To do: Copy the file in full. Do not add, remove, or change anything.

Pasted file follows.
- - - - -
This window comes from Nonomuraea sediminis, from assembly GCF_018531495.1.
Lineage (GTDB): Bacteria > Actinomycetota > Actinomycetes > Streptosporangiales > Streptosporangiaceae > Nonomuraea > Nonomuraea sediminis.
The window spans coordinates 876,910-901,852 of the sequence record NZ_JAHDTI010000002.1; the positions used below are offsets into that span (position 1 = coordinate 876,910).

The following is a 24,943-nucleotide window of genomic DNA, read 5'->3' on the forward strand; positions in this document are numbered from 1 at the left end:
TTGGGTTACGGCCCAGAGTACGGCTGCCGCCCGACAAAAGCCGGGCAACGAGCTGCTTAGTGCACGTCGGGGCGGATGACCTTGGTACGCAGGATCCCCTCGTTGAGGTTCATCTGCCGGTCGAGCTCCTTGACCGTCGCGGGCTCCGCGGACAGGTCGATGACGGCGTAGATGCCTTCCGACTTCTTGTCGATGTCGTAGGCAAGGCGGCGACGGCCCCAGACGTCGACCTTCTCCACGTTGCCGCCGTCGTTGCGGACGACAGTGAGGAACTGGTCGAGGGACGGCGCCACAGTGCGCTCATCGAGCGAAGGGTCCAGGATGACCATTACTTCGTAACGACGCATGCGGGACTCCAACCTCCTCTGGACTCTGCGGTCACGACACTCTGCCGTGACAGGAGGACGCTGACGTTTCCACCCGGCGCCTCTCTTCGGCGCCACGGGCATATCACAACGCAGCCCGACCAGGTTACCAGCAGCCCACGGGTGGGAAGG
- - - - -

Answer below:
This window comes from Nonomuraea sediminis, from assembly GCF_018531495.1.
Lineage (GTDB): Bacteria > Actinomycetota > Actinomycetes > Streptosporangiales > Streptosporangiaceae > Nonomuraea > Nonomuraea sediminis.
The window spans coordinates 876,910-901,852 of the sequence record NZ_JAHDTI010000002.1; the positions used below are offsets into that span (position 1 = coordinate 876,910).

The following is a 24,943-nucleotide window of genomic DNA, read 5'->3' on the forward strand; positions in this document are numbered from 1 at the left end:
TTGGGTTACGGCCCAGAGTACGGCTGCCGCCCGACAAAAGCCGGGCAACGAGCTGCTTAGTGCACGTCGGGGCGGATGACCTTGGTACGCAGGATCCCCTCGTTGAGGTTCATCTGCCGGTCGAGCTCCTTGACCGTCGCGGGCTCCGCGGACAGGTCGATGACGGCGTAGATGCCTTCCGACTTCTTGTCGATGTCGTAGGCAAGGCGGCGACGGCCCCAGACGTCGACCTTCTCCACGTTGCCGCCGTCGTTGCGGACGACAGTGAGGAACTGGTCGAGGGACGGCGCCACAGTGCGCTCATCGAGCGAAGGGTCCAGGATGACCATTACTTCGTAACGACGCATGCGGGACTCCAACCTCCTCTGGACTCTGCGGTCACGACACTCTGCCGTGACAGGAGGACGCTGACGTTTCCACCCGGCGCCTCTCTTCGGCGCCACGGGCATATCACAACGCAGCCCGACCAGGTTACCAGCAGCCCACGGGTGGGAAGG